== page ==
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Open AccessArticle

Nutrient Composition of Popularly Consumed African and Caribbean Foods in The UK

1
School of Clinical & Applied Sciences, Leeds Beckett University, Leeds LS1 3HE, UK
2
School of Sport, Leeds Beckett University, Leeds LS6 3QQ, UK
*
Author to whom correspondence should be addressed.
Foods 2019, 8(10), 500; https://doi.org/10.3390/foods8100500
Received: 27 September 2019 / Revised: 10 October 2019 / Accepted: 11 October 2019 / Published: 15 October 2019
(This article belongs to the Special Issue Health-Promoting Effects of Traditional Foods)
(1) Background: Traditional foods are important in the diets of Black Africans and Caribbeans and, more widely, influence UK food culture. However, little is known about the nutritional status of these ethnic groups and the nutrient composition of their traditional foods. The aim was to identify and analyse African and Caribbean dishes, snacks and beverages popularly consumed in the UK for energy, macronutrients and micronutrients. (2) Methods: Various approaches including focus group discussions and 24-h dietary recalls were used to identify traditional dishes, snacks, and beverages. Defined criteria were used to prioritise and prepare 33 composite samples for nutrient analysis in a UK accredited laboratory. Quality assurance procedures and data verification were undertaken to ensure inclusion in the UK nutrient database. (3) Results: Energy content ranged from 60 kcal in Malta drink to 619 kcal in the shito sauce. Sucrose levels did not exceed the UK recommendation for adults and children. Most of the dishes contained negligible levels of trans fatty acid. The most abundant minerals were Na, K, Ca, Cu, Mn and Se whereas Mg, P, Fe and Zn were present in small amounts. (4) Conclusion: There was wide variation in the energy, macro- and micronutrients composition of the foods analysed. View Full-Text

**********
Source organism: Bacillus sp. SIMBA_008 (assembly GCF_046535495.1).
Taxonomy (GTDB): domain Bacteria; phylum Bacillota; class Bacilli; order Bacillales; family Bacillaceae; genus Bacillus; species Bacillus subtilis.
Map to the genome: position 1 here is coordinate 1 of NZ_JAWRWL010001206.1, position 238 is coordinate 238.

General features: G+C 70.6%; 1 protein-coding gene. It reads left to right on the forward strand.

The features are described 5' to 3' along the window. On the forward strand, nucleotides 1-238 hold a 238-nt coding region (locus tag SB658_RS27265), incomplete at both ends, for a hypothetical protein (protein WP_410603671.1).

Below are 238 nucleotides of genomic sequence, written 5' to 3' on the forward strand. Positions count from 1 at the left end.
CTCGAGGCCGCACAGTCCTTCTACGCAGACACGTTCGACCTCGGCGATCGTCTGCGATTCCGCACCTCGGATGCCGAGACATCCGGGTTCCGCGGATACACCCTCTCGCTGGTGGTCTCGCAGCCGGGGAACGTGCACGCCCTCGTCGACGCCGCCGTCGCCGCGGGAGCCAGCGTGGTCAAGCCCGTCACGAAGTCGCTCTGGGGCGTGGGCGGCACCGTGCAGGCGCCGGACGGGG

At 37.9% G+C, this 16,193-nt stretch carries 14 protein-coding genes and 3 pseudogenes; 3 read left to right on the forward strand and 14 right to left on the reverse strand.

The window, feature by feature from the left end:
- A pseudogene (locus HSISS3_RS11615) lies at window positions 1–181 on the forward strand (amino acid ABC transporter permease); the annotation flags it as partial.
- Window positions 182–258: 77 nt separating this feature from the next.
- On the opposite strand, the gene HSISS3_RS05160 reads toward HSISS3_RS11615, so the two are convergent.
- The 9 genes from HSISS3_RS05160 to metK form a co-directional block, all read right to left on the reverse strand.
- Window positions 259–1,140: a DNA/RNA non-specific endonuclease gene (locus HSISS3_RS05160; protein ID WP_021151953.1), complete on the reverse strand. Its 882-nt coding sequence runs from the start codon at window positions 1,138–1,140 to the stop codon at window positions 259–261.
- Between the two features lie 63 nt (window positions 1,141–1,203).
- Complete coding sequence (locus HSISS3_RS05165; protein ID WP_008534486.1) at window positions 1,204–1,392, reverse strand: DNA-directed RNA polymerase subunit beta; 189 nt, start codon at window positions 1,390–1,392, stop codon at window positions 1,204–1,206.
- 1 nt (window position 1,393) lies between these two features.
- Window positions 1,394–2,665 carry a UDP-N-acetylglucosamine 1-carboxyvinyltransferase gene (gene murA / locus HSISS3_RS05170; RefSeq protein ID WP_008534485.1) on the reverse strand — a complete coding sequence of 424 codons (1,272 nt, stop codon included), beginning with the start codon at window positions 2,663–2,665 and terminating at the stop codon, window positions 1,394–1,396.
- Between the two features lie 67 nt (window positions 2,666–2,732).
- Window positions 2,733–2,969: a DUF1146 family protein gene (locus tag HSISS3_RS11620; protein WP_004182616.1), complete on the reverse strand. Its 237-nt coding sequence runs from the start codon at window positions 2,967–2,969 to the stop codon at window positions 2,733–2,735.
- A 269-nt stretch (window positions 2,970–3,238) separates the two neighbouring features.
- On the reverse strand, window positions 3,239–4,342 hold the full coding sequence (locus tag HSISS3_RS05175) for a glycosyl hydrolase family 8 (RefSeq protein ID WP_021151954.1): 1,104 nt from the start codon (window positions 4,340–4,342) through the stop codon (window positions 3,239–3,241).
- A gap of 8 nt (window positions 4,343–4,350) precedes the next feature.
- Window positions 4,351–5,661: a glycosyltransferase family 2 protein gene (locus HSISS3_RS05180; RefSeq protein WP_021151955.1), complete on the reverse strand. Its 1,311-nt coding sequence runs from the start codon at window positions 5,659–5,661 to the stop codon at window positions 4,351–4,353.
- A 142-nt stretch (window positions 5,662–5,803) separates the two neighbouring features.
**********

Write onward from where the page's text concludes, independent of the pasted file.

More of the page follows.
Keywords: nutrients; food composition; African; Caribbean; macronutrients; energy; vitamins and minerals nutrients; food composition; African; Caribbean; macronutrients; energy; vitamins and minerals
MDPI and ACS Style

Apekey, T.A.; Copeman, J.; Kime, N.H.; Tashani, O.A.; Kittaneh, M.; Walsh, D.; Maynard, M.J. Nutrient Composition of Popularly Consumed African and Caribbean Foods in The UK. Foods 2019, 8, 500.

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